Figure 1. Overview of the study area and rainfall-induced landslides: (A) Location in the federal state of Styria (lower part) and Austria (upper part); (B) Study area with landslide occurrences during extreme rainfall events; (C) Examples of shallow landslides in 2009.
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Figure 2. Overview of the sampling design for the 2009 rainfall-triggered landslide event: (A) Overview of the workflow; (B) Overview map with OSM data as background.
Figure 2. Overview of the sampling design for the 2009 rainfall-triggered landslide event: (A) Overview of the workflow; (B) Overview map with OSM data as background.
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Figure 3. Overview of the sampling design for the 2014 rainfall-triggered landslide event: (A) Overview of the workflow; (B) Overview map with OSM data as background.
Figure 3. Overview of the sampling design for the 2014 rainfall-triggered landslide event: (A) Overview of the workflow; (B) Overview map with OSM data as background.
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Figure 4. Model performance results. Boxplots show folds-based AUROC values using the validation data in the SpCV, SpTempCV and SpCV-Comparison model framework; Red dashed line: no discrimination.
Figure 4. Model performance results. Boxplots show folds-based AUROC values using the validation data in the SpCV, SpTempCV and SpCV-Comparison model framework; Red dashed line: no discrimination.
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Figure 5. Variable importance using decrease in deviance explained [%]. Selection of top five most important variables sorted by mDD. For an overview of all input variables, refer to Table A7.
Figure 5. Variable importance using decrease in deviance explained [%]. Selection of top five most important variables sorted by mDD. For an overview of all input variables, refer to Table A7.
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Figure 6. Relationship between landslide occurrence and metrological variables visualized with CSF plots. The relationships on the linear predictor scale (logit scale, centered) were extracted from all SpCV models (grey lines) and averaged (black line).
Figure 6. Relationship between landslide occurrence and metrological variables visualized with CSF plots. The relationships on the linear predictor scale (logit scale, centered) were extracted from all SpCV models (grey lines) and averaged (black line).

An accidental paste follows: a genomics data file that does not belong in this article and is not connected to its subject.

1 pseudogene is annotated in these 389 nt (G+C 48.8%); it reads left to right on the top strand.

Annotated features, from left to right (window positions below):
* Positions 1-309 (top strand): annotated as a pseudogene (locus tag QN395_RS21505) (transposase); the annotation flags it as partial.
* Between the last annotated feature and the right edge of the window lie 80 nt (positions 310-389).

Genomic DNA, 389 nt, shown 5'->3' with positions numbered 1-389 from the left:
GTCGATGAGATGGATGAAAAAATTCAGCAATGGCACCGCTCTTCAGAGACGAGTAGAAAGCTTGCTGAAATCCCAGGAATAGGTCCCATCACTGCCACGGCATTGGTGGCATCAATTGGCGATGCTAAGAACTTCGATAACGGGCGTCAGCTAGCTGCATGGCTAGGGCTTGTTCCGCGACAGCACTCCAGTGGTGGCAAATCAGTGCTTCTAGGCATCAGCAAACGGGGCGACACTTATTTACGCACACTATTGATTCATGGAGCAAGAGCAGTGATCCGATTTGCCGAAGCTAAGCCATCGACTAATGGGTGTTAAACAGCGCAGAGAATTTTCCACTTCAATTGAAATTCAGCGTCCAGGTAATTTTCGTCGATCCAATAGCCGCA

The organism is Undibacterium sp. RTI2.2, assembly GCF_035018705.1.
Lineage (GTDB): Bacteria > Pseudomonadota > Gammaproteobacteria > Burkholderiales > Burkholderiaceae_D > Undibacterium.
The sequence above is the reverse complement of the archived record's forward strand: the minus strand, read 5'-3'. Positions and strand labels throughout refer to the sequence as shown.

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Figure 7. Relationship between landslide occurrence and LULC predictor forest type in the SpCV-models as estimated by the odds ratio. Only significant relationships (p-value < 0.05) were selected. The reference level is ‘no forest.’ Note that an odds ratio of 1 represents ‘no relationship’ and an odds ratio smaller than 1 is associated with lower odds of outcome.
Figure 7. Relationship between landslide occurrence and LULC predictor forest type in the SpCV-models as estimated by the odds ratio. Only significant relationships (p-value < 0.05) were selected. The reference level is ‘no forest.’ Note that an odds ratio of 1 represents ‘no relationship’ and an odds ratio smaller than 1 is associated with lower odds of outcome.
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Table 1. Predictor variables used in this study.
Table 1. Predictor variables used in this study.
land surface variables
convergence index (100 m, 500 m)SAGA GISr = 100 m, 500 m[71]
curvature (plan, profile)SAGA GIS [72]
flow accumulation, D-InfinityTauDEMlog-transformed[73]
normalized heightSAGA GISw = 5; t = 2; e = 2[74]
slope angleSAGA GIS [72]
slope angle, catchment areaSAGA GIS [75]
slope aspect (S-N, W-E)SAGA GIScosine, sine transformed[72,76]
topographic position index (TPI)SAGA GISr = 500 m[77]
topographic wetness index (SWI)SAGA GIS [75]
meteorological variables
five-day rainfallR
maximum three-hour rainfall intensityR
geology ref: ‘Neogene formations with coarse-grained layers’
land use/land cover
forest type ref: ‘no forest’
Setting, scale-dependent parameters: r: radius; w,t,e: Parameters in SAGA GIS module Relative Heights and Slope Positions; ref = reference level (see Section 2.2.2).

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Knevels, R.; Petschko, H.; Proske, H.; Leopold, P.; Maraun, D.; Brenning, A. Event-Based Landslide Modeling in the Styrian Basin, Austria: Accounting for Time-Varying Rainfall and Land Cover. Geosciences 2020, 10, 217.

AMA Style

Knevels R, Petschko H, Proske H, Leopold P, Maraun D, Brenning A. Event-Based Landslide Modeling in the Styrian Basin, Austria: Accounting for Time-Varying Rainfall and Land Cover. Geosciences. 2020; 10(6):217.

Chicago/Turabian Style

Knevels, Raphael, Helene Petschko, Herwig Proske, Philip Leopold, Douglas Maraun, and Alexander Brenning. 2020. "Event-Based Landslide Modeling in the Styrian Basin, Austria: Accounting for Time-Varying Rainfall and Land Cover" Geosciences 10, no. 6: 217.